Happy 202nd Ada!

Happy Birthday to Ada Lovelace, the daughter of Lord Byron. She’s widely regarded as the first female computer programmer all the way back in the 1840s! She was introduced to Charles Babbage who was working on his Analytical Engine. That machine is considered to be the forerunner to modern computers.

While Babbage is considered the father of computers, Lovelace realised the engine’s ability to create music and manipulate numbers and symbols. Through this, she wrote many codes or programs for him. Thus, she’s ensured her place in computing history!

https://en.wikipedia.org/wiki/Ada_Lovelace

Ada_Lovelace_portrait

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Amazon Intercom

A new feature for Amazon’s Alexa devices has been enabled in the UK today. You can now use them to call other devices through your contacts. So if friends and family have Alexa devices you can call them, for free. They need to have that feature enabled (and the Alexa app up to date).

If you have more than one device in your home, you can also use them as an intercom system. Simply say ‘Alexa – Drop In Kids Bedroom’ and their device will ring. I’ve tested it and it works pretty well so long as you’ve got your devices with unique names.

It’s a bit of an update on the home intercom systems of the 60s and 70s!

Read more on how to set it up here.

https://www.cnet.com/…/how-to-use-drop-in-with-your-amazon…/

Breaking News Checklist

When big events happen, the early reports are often sketchy and sometimes downright untrue. The flames are fanned by well-meaning people sharing information from any source they can find, despite that source’s credentials. It’s a fake news creator’s dream when these things happen.

Here’s a handy guide called “The Breaking News Consumers Handbook” – some very useful tips and suggestions on finding the truth amongst all the crap. Share it with your friends, especially those who are prolific ‘big news posters’.

HANDBOOK

 

Welcome to the Echo Show

It’s been around barely two years but your current Amazon Echo is being updated.  Welcome the ‘Echo Show’.  The what now?  Yes, Echo now comes with a screen and is being released in the US in June.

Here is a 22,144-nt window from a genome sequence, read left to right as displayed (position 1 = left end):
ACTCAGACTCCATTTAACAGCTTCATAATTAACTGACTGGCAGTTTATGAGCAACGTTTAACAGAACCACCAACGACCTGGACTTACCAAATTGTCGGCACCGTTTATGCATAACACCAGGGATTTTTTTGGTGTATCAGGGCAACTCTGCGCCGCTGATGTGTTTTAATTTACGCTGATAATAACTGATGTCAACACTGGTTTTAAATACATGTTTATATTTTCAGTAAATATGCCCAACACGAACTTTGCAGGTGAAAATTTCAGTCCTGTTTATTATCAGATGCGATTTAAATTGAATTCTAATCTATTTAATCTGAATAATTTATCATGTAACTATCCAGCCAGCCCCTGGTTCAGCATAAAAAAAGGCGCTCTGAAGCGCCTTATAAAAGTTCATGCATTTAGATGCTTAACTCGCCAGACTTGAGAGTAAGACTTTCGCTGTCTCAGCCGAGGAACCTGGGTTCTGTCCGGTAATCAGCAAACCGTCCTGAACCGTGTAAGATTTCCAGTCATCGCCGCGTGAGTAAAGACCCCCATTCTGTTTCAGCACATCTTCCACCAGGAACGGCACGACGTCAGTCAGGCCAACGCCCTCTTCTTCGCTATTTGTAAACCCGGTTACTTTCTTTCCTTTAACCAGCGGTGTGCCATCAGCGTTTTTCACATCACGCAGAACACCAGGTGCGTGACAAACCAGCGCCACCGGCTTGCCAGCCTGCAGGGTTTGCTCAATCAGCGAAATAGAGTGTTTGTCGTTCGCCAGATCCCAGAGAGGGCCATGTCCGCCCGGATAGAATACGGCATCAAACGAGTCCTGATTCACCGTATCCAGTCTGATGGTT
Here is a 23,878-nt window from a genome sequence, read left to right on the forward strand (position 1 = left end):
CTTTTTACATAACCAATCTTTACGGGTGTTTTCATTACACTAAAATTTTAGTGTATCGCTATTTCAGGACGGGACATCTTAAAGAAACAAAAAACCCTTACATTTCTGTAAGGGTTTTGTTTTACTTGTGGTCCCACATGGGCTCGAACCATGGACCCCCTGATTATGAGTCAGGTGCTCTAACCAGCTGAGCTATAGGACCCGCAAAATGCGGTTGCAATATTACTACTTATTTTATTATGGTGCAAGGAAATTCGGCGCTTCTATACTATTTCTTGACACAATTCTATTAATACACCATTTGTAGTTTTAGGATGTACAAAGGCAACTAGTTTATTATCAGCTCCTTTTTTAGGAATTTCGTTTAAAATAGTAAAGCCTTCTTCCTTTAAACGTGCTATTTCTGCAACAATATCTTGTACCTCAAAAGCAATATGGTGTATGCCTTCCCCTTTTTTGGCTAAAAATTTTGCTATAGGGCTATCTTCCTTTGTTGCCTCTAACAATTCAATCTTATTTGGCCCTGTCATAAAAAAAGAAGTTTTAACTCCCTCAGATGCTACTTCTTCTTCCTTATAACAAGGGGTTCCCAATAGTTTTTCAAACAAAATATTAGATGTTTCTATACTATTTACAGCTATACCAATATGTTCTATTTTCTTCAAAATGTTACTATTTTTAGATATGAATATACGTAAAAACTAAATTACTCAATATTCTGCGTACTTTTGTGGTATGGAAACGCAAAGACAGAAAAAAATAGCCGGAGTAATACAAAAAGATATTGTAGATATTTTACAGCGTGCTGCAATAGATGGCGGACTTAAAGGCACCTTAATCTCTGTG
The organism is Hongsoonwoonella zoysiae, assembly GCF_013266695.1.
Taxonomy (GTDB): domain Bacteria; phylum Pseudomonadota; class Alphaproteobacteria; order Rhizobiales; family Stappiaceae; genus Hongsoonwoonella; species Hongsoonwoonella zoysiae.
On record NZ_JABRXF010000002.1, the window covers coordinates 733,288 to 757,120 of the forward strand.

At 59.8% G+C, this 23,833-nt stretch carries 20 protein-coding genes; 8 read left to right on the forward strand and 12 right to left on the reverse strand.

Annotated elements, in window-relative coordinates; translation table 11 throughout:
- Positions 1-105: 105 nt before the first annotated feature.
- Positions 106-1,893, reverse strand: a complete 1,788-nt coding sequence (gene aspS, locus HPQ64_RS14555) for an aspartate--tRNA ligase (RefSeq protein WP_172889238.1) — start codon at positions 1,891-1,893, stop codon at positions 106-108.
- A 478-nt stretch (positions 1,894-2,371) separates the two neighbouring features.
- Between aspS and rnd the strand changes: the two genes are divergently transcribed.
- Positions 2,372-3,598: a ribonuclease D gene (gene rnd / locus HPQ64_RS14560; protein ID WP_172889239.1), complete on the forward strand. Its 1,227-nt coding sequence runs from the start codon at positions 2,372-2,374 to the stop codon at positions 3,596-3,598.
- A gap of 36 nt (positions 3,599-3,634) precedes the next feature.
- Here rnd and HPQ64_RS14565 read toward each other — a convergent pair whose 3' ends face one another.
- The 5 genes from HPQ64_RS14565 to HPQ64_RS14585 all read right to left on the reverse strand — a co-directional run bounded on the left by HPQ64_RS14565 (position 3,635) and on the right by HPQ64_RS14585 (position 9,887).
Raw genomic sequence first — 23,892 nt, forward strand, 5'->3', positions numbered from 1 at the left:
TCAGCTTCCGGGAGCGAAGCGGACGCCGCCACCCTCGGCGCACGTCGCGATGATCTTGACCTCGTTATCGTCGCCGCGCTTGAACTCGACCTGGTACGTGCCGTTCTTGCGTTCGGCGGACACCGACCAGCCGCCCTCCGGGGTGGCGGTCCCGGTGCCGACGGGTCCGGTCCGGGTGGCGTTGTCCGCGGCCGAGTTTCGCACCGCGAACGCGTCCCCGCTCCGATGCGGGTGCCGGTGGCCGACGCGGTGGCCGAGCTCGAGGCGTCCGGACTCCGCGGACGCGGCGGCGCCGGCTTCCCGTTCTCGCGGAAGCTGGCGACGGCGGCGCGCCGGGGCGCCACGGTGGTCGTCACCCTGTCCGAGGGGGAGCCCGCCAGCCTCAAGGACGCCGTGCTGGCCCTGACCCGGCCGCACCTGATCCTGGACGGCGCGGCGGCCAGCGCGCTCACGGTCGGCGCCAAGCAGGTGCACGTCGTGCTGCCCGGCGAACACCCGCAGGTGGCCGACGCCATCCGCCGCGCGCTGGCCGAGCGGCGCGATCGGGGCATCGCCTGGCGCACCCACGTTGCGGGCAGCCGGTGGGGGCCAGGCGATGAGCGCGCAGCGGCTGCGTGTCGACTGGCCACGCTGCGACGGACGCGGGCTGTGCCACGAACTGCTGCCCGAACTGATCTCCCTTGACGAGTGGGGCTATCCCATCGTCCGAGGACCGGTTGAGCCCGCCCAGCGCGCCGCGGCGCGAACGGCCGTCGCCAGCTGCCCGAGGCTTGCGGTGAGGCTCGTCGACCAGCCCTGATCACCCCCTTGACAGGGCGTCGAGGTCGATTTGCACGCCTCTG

New-Echo-Inline It could be argued that this is just a fancy tablet, and that if the Echo is meant to be voice controlled, why would one need a screen?  A screen would simply add more functionality.  Think of all the cat photos you can look at while never having to type a single keystroke! Of course, there are more sensible options, weather, time, videos and the like.

Personally, I like the idea.  I have three Echos in the house already, but one with a screen would be useful, especially in the kitchen which is usually the ‘hub’ of any house.  Yes, I have an iPad that I bring into the kitchen for recipes or watching the news while I cook but I like the idea of a screen on a wall that’s voice activated.

There’s still room for improvement – at the moment, the Echo is still a one user device – it won’t work with multiple calendars for example but the good thing is the Echo has always been open for expansion and improvement.  Skills can be written and added just like your apps on a smart phone or tablet.  I’m looking forward to its release and seeing where Amazon take this device next!  Wired’s article on the Echo Show is worth a read.

YouTube in Trouble

Google-owned YouTube is in trouble.  A number of high-profile brands pulled their advertising from the site over the last week or so.   There have been complaints that these adverts are being shown alongside extremist content – whether that be terror related, homophobic, anti-semitic or white supremacists.

Brands such as The Guardian, M&S, BBC, AT&T, Verizon, and Johnson & Johnson have all pulled, or temporarily halted their ads for the time being.   Obviously, no brand with any sense wants their image associated with such undesirable content.